INK ID STANDING VIEW OF MAJOR GENERAL G. K. WARREN - THE HERO OF LITTLE ROUND TOP - FROM THE BATCHELDER COLLECTION

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Item Code: 1094-143

CDV view of Gouverneur K. Warren in a classic Napoleonic pose. He wears a dark double-breasted frock coat with major general’s shoulder straps. Visible at his waist is his sword belt and sash.

Image is clear with good contrast. Paper and mount are good. Bottom left corner of the mount has light discoloration. Period ink ID at bottom reads “G. K. WARREN.”

Reverse has photographer’s imprint for BENDANN BROS…207 BALTIMORE ST. Old ink ID at top reads “GEN. WARREN AT GETTYSBURG.” Below in modern pencil is “FROM THE JOHN B. BATCHELDER COLLECTION” followed by the signature of a photo dealer with the date 8/93. At very bottom in pencil is GENL. WARREN.”

Gouverneur Kemble Warren was born January 8, 1830 in Cold Spring, Putnam County New York. He began his military career after graduating second in his class from the United States Military Academy at West Point in 1850.  He was commissioned into the Corps of Topographical Engineers and spent time working along the Mississippi River, as well as taking part in creating one of the first comprehensive maps of the United States west of the Mississippi River.

After the outbreak of the Civil War, he was appointed Lieutenant Colonel of the 5th New York, and saw action at Big Bethel, Virginia on June 10, 1861.  For his actions during the battle, he was promoted to Colonel of the regiment the following August.  In 1862, he and his regiment took part in the Peninsula Campaign.  Colonel Warren commanded his regiment during the Siege of Yorktown, and commanded a brigade of Sykes’ Division during the Seven Days Battles.  He was wounded at the battle of Gaines’ Mill, and performed admirably at the Battle of Malvern Hill, holding off an attack of overwhelming Confederate forces.  He commanded a brigade under Fitz John Porter at the Battle of Second Manassas and at Antietam.  For his actions, he was promoted to Brigadier General of Volunteers on September 26, 1862 and continued to lead his brigade through the Battle of Fredericksburg. When the leadership of the Army of the Potomac changed in early 1863, Warren served as Chief Engineer for the new commanding officer, Major General Joseph Hooker. Warren held this position through the Battle of Chancellorsville and another change of command in late June during the Gettysburg Campaign when Major General George Gordon Meade took command of the army.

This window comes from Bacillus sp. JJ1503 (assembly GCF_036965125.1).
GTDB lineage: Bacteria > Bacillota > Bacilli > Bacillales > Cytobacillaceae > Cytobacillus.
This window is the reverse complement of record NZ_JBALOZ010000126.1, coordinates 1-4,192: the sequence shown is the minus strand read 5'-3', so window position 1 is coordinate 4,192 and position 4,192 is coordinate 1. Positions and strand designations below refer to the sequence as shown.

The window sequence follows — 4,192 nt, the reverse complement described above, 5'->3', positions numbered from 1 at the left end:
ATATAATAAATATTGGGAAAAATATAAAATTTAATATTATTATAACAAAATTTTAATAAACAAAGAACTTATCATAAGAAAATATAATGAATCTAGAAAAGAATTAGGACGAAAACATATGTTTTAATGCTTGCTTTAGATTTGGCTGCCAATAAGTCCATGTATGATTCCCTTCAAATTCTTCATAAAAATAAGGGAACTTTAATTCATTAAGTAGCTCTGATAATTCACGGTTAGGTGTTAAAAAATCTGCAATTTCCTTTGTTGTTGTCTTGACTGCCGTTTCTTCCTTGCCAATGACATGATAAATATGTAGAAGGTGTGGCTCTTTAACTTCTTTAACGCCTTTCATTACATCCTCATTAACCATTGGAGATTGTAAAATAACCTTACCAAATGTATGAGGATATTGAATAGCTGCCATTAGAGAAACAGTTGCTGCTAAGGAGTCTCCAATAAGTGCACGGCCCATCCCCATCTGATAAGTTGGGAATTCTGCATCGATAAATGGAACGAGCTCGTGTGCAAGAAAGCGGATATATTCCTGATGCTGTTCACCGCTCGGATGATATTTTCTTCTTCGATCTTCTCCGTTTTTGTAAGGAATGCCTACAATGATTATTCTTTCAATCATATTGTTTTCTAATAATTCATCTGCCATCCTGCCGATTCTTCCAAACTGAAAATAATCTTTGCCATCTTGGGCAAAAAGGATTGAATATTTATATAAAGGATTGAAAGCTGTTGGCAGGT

On the second day of the Battle of Gettysburg, General Warren realized the importance of the Little Round Top position which he found undefended. Warren quickly sent Colonel Strong Vincent’s brigade to hold the position just as Confederates began to attack.  As a result of this action, the Union army was able to hold onto the key position, and went on to win the battle.  Warren was promoted to Major General on August 8, 1863 following the campaign.

After Major General Winfield S. Hancock was wounded at Gettysburg, Warren took control of the 2nd Corps, and was noted for his actions during the Battle of Bristoe Station.  During the Mine Run Campaign, Warren chose not to attack Lee’s army, avoiding a trap that would have cost many Union lives.  Before Grant’s 1864 Campaign, Warren was reassigned to take command of the 5th Corps which he led through the famous “Overland Campaign,” the Siege of Petersburg and into the beginning stages of the Appomattox Campaign.

At the Battle of Five Forks, Union General Philip Sheridan was greatly angered by what he perceived as Warren moving his Corps too slowly, and relieved him of command on the spot. Although he was reassigned to the defenses of Petersburg, Warren would never forget the incident.

After the war, he resigned his commission as a Major General in protest to Sheridan’s actions, and returned to the Corps of Engineers.  He spent the rest of his career attempting to exonerate his name.  In 1879, a board of inquiry was finally called, and it was found that Sheridan was not justified in relieving Warren during the battle.

After the war Warren remained in the army and reverted to his pre-war rank of Major in the Corps of Engineers. He was assigned to railroad construction and duty in Mississippi. He was promoted to Lieutenant Colonel in 1879 but died at his duty station in Newport, Rhode Island on August 8, 1882.     [ad]

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